Korean researchers have developed a set of attacks against some solid-state drives (SSDs) that could allow planting malware in a location that’s beyond the reach of the user and security solutions.
The attack models are for drives with flex capacity features and target a hidden area on the device called over-provisioning, which is widely used by SSD makers these days for performance optimization on NAND flash-based storage systems.
Hardware-level attacks offer ultimate persistence and stealth. Sophisticated actors have worked hard to implement such concepts against HDDs in the past, hiding malicious code in unreachable disk sectors.
How flex capacity works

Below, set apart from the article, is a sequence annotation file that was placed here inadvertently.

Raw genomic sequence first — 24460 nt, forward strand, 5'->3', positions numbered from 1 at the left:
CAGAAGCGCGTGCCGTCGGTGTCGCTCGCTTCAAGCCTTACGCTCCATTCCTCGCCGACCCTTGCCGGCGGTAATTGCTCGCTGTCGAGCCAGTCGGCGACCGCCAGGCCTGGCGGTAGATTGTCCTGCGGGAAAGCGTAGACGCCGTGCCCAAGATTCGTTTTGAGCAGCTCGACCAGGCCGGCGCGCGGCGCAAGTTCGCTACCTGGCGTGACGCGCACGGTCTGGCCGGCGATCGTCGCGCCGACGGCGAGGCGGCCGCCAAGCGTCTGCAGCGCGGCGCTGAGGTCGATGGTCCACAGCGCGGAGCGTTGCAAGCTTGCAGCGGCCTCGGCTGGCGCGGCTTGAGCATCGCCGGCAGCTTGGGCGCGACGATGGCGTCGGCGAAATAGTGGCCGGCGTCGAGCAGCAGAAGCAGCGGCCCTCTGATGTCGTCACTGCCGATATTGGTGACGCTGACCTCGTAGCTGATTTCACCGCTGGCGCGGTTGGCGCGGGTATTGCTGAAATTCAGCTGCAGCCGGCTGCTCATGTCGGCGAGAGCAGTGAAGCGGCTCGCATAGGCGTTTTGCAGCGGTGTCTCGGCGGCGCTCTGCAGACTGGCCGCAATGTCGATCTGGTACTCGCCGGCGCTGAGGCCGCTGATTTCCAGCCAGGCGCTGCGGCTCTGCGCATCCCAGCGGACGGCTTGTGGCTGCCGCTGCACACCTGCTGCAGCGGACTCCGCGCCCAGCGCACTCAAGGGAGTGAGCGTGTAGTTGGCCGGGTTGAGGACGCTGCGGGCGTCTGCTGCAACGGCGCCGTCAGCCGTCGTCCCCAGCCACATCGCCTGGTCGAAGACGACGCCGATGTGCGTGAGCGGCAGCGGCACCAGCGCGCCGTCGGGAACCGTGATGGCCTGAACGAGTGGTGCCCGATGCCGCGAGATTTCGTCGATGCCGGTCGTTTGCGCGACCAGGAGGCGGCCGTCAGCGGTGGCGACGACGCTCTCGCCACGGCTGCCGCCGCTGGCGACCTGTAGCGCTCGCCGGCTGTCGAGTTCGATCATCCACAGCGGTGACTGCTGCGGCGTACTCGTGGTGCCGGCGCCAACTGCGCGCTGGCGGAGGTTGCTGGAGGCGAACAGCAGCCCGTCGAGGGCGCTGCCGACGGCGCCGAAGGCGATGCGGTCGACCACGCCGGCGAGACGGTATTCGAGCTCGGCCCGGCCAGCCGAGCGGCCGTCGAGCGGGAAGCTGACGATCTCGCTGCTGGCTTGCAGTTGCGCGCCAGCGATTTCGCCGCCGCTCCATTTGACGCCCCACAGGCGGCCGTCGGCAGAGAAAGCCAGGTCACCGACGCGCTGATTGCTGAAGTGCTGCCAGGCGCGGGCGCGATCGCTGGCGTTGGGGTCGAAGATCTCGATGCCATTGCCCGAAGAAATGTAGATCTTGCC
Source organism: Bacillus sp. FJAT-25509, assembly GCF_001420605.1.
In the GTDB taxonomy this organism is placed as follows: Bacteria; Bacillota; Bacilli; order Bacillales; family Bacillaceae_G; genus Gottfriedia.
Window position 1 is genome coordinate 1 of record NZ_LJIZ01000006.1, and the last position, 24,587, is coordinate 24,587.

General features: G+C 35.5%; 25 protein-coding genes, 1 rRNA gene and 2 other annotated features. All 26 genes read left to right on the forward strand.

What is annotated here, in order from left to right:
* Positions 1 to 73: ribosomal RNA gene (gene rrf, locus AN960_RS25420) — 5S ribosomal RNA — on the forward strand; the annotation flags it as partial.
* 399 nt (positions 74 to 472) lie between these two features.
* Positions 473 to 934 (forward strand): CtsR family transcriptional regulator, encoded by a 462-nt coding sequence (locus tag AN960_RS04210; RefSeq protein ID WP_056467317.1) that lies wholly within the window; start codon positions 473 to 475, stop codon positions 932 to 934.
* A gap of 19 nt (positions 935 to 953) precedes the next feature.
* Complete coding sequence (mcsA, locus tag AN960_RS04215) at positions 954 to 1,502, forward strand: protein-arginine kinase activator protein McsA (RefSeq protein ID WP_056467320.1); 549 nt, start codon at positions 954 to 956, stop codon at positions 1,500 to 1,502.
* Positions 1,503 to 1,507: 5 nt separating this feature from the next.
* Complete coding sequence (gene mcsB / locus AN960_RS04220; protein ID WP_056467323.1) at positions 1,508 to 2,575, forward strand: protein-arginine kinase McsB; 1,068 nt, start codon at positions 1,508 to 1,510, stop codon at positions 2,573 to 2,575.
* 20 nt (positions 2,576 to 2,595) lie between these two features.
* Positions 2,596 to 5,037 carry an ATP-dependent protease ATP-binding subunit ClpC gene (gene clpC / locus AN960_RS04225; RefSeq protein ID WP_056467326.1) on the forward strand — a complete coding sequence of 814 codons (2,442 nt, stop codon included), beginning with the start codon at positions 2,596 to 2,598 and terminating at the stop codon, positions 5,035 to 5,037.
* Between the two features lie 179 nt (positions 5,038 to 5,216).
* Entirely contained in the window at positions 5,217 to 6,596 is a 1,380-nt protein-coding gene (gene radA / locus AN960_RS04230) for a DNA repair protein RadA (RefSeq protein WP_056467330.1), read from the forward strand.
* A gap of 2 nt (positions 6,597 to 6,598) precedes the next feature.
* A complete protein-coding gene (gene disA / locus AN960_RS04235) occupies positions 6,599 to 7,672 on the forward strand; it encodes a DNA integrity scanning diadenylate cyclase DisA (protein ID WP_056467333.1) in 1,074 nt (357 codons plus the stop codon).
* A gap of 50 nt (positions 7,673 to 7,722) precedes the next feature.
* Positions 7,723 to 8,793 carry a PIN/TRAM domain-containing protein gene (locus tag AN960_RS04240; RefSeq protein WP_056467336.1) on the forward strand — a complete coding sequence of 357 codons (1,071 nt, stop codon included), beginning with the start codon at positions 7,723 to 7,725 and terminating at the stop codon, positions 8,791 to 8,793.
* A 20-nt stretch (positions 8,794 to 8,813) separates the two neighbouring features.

Flex capacity is a feature in SSDs from Micron Technology that enables storage devices to automatically adjust the sizes of raw and user-allocated space to achieve better performance by absorbing write workload volumes.
It is a dynamic system that creates and adjusts a buffer of space called over-provisioning, typically taking between 7% and 25% of the total disk capacity.
The over-provisioning area is invisible to the operating system and any applications running on it, including security solutions and anti-virus tools.
As the user launches different applications, the SSD manager adjusts this space automatically against the workloads, depending on how write or read-intensive they are.